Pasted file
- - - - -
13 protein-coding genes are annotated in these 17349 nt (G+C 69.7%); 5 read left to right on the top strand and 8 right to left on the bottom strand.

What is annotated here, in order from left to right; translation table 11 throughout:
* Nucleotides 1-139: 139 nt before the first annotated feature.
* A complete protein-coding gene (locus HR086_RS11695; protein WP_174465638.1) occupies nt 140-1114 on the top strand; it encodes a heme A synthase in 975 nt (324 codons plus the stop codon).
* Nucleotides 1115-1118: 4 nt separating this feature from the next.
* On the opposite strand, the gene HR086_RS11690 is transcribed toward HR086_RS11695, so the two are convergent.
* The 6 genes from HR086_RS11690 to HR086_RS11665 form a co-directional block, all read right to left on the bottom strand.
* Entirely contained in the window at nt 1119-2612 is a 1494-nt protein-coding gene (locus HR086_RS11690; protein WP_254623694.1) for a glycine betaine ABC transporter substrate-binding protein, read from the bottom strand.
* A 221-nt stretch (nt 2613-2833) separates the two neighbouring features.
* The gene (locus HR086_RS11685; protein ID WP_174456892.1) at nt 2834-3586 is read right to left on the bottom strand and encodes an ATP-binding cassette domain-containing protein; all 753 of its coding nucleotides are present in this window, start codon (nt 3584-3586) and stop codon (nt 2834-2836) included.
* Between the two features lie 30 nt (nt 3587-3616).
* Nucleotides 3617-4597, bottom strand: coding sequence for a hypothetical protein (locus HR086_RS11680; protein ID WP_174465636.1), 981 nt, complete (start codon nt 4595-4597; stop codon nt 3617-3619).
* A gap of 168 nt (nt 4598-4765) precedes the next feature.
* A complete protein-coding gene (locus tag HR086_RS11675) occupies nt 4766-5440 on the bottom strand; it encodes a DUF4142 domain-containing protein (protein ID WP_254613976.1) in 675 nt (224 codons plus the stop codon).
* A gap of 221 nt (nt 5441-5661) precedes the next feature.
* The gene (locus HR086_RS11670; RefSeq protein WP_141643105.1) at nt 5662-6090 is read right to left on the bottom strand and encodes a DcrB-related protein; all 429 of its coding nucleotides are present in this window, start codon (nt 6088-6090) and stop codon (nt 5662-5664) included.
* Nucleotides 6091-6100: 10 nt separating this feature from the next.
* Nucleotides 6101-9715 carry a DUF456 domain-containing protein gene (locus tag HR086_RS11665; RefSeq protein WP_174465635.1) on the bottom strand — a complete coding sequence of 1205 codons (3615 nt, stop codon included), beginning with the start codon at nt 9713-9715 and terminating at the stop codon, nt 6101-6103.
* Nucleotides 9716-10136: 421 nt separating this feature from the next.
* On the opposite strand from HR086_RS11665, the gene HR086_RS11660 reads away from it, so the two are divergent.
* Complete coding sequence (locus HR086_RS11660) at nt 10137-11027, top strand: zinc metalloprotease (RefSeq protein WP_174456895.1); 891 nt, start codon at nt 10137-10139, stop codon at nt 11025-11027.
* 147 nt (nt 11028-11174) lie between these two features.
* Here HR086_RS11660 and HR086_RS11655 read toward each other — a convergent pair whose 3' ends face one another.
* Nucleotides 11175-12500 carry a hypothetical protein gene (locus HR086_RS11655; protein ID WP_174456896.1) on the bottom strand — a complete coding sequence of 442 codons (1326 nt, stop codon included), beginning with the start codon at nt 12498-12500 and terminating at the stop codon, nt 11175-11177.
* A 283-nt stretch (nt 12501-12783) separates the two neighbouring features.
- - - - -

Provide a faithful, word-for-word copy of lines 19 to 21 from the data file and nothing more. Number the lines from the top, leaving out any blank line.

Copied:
* Nucleotides 9716-10136: 421 nt separating this feature from the next.
* On the opposite strand from HR086_RS11665, the gene HR086_RS11660 reads away from it, so the two are divergent.
* Complete coding sequence (locus HR086_RS11660) at nt 10137-11027, top strand: zinc metalloprotease (RefSeq protein WP_174456895.1); 891 nt, start codon at nt 10137-10139, stop codon at nt 11025-11027.